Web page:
Chiquita lawsuits (re Colombia)

Photo AFPPara la versión en español, haga clic acá.

In March 2007, Chiquita admitted that it made payments from 1997 to 2004 to the United Self-Defence Forces of Colombia (known by its acronym in Spanish, AUC), a paramilitary organization that the US Government had designated a terrorist group.  Chiquita settled a criminal complaint by the US Government at that time and agreed to pay a $25 million fine.

Lawsuits by Colombian nationals

 In June 2007, a group of Colombians filed a lawsuit against Chiquita under the Alien Tort Claims Act and Torture Victims Protection Act in US federal court in New Jersey.  The plaintiffs are family members of trade unionists, banana workers, political organisers, social activists and others in Colombia who were targeted and killed by paramilitaries during the 1990s through 2004.  The plaintiffs contend that the funds that Chiquita paid to Colombian paramilitary organizations during this period made the company complicit in extrajudicial killings, torture, forced disappearances, crimes against humanity and war crimes committed in Chiquita’s Colombian banana-growing region.

Similar lawsuits against Chiquita alleging company’s complicity in crimes committed by AUC  in Colombia were filed in other US federal courts, including in the District of Columbia, and Florida district courts in June 2007  and Manhattan district court in November 2007.   

On 20 February 2008, the US Multidistrict Litigation Panel ordered to consolidate and transfer 6 separate lawsuits to  the District Court for the Southern District of Florida.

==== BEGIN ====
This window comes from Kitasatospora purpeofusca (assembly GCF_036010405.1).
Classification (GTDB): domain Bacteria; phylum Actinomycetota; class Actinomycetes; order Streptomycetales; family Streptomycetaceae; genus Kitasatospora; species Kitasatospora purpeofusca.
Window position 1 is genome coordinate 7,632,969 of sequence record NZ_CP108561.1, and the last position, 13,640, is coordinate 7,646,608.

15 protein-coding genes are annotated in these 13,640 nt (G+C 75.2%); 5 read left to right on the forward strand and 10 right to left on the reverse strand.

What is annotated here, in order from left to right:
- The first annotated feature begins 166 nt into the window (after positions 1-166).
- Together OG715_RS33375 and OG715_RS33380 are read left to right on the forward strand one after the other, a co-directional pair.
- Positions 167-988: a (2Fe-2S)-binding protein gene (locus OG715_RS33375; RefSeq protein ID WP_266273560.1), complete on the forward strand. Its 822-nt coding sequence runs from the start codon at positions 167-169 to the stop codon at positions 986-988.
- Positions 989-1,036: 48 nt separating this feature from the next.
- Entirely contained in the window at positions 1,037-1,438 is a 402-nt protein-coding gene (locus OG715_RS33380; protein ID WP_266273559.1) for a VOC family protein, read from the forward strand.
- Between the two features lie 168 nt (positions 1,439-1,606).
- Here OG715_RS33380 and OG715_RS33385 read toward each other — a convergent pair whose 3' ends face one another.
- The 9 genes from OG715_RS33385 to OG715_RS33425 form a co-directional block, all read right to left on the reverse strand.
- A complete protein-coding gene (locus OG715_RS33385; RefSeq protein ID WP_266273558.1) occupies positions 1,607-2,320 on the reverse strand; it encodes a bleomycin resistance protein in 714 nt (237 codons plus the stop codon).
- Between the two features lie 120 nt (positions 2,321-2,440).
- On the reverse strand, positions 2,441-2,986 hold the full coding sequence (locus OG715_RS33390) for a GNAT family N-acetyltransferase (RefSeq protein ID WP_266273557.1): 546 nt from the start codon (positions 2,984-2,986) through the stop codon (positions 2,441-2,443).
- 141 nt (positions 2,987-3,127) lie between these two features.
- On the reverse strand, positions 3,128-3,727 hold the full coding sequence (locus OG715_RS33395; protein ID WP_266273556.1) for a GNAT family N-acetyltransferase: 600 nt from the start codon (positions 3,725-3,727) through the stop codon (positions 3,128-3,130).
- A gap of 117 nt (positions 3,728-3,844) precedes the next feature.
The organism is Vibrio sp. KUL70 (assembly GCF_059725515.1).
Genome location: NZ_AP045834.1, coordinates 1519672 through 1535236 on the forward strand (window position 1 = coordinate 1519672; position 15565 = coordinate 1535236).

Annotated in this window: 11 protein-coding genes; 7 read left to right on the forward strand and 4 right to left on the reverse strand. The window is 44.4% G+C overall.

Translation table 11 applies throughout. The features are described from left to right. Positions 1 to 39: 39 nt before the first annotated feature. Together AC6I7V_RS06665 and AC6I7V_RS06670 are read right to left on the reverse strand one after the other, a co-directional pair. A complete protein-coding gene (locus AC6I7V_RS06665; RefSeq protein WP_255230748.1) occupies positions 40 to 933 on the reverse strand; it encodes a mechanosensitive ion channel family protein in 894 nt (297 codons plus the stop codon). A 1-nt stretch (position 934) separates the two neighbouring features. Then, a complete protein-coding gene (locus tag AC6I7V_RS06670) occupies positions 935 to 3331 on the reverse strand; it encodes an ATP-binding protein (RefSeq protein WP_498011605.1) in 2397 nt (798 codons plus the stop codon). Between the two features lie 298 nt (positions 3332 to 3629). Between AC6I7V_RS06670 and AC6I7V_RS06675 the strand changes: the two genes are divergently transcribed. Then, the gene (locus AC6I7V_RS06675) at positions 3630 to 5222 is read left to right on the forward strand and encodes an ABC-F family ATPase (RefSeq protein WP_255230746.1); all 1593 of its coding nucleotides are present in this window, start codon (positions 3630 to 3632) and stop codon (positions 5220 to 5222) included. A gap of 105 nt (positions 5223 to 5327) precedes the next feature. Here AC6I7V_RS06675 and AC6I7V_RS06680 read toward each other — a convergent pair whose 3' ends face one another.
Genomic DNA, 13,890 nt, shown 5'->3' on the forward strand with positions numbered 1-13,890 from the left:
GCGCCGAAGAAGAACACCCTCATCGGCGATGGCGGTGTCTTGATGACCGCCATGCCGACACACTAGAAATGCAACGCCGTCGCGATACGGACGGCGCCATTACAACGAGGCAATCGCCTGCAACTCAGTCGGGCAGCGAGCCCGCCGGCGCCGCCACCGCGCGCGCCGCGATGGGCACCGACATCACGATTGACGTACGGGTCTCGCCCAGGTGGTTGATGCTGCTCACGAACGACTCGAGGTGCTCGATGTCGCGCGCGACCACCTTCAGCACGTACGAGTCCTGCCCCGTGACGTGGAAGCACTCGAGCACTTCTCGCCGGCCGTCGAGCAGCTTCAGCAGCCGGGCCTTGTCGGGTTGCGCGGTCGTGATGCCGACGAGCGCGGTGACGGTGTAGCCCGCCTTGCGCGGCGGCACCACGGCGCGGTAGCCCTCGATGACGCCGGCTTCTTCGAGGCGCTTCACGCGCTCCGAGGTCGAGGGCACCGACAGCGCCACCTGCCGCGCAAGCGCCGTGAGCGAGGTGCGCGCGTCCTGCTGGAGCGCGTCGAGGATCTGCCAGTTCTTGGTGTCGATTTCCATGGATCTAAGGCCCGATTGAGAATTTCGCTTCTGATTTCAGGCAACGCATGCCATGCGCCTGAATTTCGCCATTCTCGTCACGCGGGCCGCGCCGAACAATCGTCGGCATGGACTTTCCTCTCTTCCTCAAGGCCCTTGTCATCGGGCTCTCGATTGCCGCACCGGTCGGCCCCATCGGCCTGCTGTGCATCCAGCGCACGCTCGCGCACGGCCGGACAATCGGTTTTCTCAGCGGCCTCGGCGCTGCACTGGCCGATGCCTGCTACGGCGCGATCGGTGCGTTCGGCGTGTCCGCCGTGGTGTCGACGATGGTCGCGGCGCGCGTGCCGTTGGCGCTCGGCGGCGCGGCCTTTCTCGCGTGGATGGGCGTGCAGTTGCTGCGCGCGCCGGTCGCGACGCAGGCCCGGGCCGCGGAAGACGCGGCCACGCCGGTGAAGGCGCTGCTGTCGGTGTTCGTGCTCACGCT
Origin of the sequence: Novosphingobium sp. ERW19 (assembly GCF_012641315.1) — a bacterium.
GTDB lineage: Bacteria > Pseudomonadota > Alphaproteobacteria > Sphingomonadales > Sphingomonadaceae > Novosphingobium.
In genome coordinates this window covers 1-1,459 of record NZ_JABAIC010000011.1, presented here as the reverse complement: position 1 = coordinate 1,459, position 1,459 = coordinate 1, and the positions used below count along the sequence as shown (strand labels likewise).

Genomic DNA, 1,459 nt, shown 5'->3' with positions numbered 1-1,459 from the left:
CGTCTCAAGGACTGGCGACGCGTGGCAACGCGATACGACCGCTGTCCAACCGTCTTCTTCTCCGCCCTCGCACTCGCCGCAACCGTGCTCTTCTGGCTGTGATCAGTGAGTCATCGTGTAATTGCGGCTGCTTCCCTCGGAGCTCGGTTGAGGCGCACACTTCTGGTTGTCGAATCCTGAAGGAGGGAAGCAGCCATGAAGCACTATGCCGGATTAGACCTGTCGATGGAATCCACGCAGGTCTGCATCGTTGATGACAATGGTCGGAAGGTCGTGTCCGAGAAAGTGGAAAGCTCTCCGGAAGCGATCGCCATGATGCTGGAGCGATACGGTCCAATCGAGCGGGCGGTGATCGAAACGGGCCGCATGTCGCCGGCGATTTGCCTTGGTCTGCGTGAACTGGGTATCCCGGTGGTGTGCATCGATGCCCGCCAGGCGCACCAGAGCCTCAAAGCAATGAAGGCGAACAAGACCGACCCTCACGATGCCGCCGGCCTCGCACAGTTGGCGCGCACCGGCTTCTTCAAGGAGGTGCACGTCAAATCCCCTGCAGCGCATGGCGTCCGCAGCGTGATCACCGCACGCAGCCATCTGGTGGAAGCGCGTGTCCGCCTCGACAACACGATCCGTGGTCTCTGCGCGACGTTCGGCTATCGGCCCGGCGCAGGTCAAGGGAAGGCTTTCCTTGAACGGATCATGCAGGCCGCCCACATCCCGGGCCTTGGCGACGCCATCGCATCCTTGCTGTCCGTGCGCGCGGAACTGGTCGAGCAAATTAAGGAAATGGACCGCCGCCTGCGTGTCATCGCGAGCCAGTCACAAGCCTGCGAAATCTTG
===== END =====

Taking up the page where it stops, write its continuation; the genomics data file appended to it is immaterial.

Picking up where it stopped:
In its annual report filed with the US Securities and Exchange Commission in February 2008, Chiquita stated: “The company believes the plaintiffs’ claims are without merit and is defending itself vigorously against the lawsuits.”

In March 2011, two new lawsuits against Chiquita were filed in Washington on behalf of families of 931 people, who were allegedly killed by the AUC and the FARC between 1990 and 2004.  In response to the filings, Chiquita commented that the company and its employees were targeted by the groups and therefore it should not be held responsible for their crimes.

In April 2011, National Security Archive (NSA), an independent researcher group, published internal Chiquita documents, obtained from the Justice Department under the Freedom of Information Act.  These documents appear to contradict the company’s contention that its payments to the FARC and AUC amounted to "protection" money and that Chiquita never received any actual services in exchange for them.  In July 2015 the US Court of Appeals for the DC Circuit ordered the Securities and Exchange Commission (SEC) to release over 9000 pages of documents filed by Chiquita in relation to paramilitary payments.  NSA had filed a freedom of information request with the SEC for these documents.